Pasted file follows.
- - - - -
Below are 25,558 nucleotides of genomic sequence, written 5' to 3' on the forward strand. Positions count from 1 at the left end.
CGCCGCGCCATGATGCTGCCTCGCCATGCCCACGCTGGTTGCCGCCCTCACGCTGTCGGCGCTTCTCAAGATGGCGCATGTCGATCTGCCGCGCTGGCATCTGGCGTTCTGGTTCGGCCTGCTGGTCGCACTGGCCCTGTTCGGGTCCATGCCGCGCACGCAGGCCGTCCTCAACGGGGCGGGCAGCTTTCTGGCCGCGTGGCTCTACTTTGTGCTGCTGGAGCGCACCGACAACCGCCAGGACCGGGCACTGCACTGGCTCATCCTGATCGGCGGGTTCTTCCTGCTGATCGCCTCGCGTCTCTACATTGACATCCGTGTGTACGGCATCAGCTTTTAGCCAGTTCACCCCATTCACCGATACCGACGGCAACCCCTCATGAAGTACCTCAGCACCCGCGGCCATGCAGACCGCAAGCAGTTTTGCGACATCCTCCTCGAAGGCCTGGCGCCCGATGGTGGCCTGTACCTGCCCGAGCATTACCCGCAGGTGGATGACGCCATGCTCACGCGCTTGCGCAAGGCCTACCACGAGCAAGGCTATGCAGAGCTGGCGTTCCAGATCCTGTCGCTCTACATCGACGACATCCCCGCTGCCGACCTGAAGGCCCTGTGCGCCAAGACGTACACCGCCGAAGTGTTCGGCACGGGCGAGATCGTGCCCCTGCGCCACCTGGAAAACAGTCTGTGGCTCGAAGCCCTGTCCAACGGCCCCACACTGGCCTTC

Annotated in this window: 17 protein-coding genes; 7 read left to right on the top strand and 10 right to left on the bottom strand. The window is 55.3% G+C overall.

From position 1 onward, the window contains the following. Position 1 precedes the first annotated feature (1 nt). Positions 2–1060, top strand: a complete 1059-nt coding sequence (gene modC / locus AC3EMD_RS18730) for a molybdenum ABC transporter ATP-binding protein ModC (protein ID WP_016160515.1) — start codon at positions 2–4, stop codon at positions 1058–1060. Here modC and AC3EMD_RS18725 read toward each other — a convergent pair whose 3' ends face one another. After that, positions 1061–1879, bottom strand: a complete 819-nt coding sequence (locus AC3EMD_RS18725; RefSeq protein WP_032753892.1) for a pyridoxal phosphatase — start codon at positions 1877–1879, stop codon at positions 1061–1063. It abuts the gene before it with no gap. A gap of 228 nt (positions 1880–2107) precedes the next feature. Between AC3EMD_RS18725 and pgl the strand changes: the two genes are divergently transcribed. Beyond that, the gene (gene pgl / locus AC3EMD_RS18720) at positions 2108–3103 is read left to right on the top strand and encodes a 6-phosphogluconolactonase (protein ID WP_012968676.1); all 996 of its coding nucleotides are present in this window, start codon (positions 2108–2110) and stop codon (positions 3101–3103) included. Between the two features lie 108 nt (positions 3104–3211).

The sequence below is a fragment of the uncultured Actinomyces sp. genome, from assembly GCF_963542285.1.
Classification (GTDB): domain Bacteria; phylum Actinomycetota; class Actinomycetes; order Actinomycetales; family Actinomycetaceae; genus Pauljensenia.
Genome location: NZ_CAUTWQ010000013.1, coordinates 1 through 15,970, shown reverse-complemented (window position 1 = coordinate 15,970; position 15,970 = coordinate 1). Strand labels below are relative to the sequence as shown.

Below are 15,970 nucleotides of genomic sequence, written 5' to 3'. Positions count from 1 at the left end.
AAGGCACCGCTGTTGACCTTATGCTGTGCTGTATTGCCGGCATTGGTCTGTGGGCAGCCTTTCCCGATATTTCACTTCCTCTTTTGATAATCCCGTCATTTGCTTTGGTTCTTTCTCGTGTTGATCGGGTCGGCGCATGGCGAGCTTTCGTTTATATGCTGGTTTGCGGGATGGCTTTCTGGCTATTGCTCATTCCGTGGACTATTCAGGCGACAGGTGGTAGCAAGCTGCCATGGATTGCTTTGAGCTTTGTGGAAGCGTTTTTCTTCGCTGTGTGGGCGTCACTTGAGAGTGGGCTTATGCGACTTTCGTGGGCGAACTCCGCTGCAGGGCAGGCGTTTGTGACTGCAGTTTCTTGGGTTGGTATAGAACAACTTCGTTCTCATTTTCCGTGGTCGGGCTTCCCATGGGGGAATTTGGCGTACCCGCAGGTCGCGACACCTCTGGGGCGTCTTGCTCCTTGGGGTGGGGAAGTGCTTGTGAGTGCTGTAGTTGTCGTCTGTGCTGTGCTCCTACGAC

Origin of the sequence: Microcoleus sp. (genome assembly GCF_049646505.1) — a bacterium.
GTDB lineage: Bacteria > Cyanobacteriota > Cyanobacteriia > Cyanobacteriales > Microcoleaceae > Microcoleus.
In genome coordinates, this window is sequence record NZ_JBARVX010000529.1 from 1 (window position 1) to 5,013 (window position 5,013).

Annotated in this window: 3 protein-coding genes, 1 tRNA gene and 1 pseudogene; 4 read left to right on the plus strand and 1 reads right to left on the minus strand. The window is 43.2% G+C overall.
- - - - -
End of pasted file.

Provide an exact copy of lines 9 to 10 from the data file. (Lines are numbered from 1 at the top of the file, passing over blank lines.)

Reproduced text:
AAGGCACCGCTGTTGACCTTATGCTGTGCTGTATTGCCGGCATTGGTCTGTGGGCAGCCTTTCCCGATATTTCACTTCCTCTTTTGATAATCCCGTCATTTGCTTTGGTTCTTTCTCGTGTTGATCGGGTCGGCGCATGGCGAGCTTTCGTTTATATGCTGGTTTGCGGGATGGCTTTCTGGCTATTGCTCATTCCGTGGACTATTCAGGCGACAGGTGGTAGCAAGCTGCCATGGATTGCTTTGAGCTTTGTGGAAGCGTTTTTCTTCGCTGTGTGGGCGTCACTTGAGAGTGGGCTTATGCGACTTTCGTGGGCGAACTCCGCTGCAGGGCAGGCGTTTGTGACTGCAGTTTCTTGGGTTGGTATAGAACAACTTCGTTCTCATTTTCCGTGGTCGGGCTTCCCATGGGGGAATTTGGCGTACCCGCAGGTCGCGACACCTCTGGGGCGTCTTGCTCCTTGGGGTGGGGAAGTGCTTGTGAGTGCTGTAGTTGTCGTCTGTGCTGTGCTCCTACGAC

Origin of the sequence: Microcoleus sp. (genome assembly GCF_049646505.1) — a bacterium.